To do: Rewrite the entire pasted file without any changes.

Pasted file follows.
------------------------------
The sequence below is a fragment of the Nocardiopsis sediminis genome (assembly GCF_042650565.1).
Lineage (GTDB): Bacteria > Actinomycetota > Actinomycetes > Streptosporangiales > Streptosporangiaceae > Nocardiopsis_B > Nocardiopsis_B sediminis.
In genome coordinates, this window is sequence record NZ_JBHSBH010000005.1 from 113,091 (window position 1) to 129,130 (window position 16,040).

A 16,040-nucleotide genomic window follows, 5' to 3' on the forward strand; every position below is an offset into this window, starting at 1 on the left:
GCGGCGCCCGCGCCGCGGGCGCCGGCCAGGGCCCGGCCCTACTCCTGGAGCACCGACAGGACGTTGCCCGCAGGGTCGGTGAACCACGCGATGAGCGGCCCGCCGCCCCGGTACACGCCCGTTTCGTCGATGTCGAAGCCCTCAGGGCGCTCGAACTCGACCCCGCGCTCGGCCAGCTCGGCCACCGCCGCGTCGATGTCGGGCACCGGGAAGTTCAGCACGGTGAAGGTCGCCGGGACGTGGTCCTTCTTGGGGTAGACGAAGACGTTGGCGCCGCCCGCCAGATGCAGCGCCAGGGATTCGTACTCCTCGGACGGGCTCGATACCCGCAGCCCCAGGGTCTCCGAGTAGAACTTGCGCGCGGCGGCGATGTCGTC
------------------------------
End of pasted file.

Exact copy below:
The sequence below is a fragment of the Nocardiopsis sediminis genome (assembly GCF_042650565.1).
Lineage (GTDB): Bacteria > Actinomycetota > Actinomycetes > Streptosporangiales > Streptosporangiaceae > Nocardiopsis_B > Nocardiopsis_B sediminis.
In genome coordinates, this window is sequence record NZ_JBHSBH010000005.1 from 113,091 (window position 1) to 129,130 (window position 16,040).

A 16,040-nucleotide genomic window follows, 5' to 3' on the forward strand; every position below is an offset into this window, starting at 1 on the left:
GCGGCGCCCGCGCCGCGGGCGCCGGCCAGGGCCCGGCCCTACTCCTGGAGCACCGACAGGACGTTGCCCGCAGGGTCGGTGAACCACGCGATGAGCGGCCCGCCGCCCCGGTACACGCCCGTTTCGTCGATGTCGAAGCCCTCAGGGCGCTCGAACTCGACCCCGCGCTCGGCCAGCTCGGCCACCGCCGCGTCGATGTCGGGCACCGGGAAGTTCAGCACGGTGAAGGTCGCCGGGACGTGGTCCTTCTTGGGGTAGACGAAGACGTTGGCGCCGCCCGCCAGATGCAGCGCCAGGGATTCGTACTCCTCGGACGGGCTCGATACCCGCAGCCCCAGGGTCTCCGAGTAGAACTTGCGCGCGGCGGCGATGTCGTC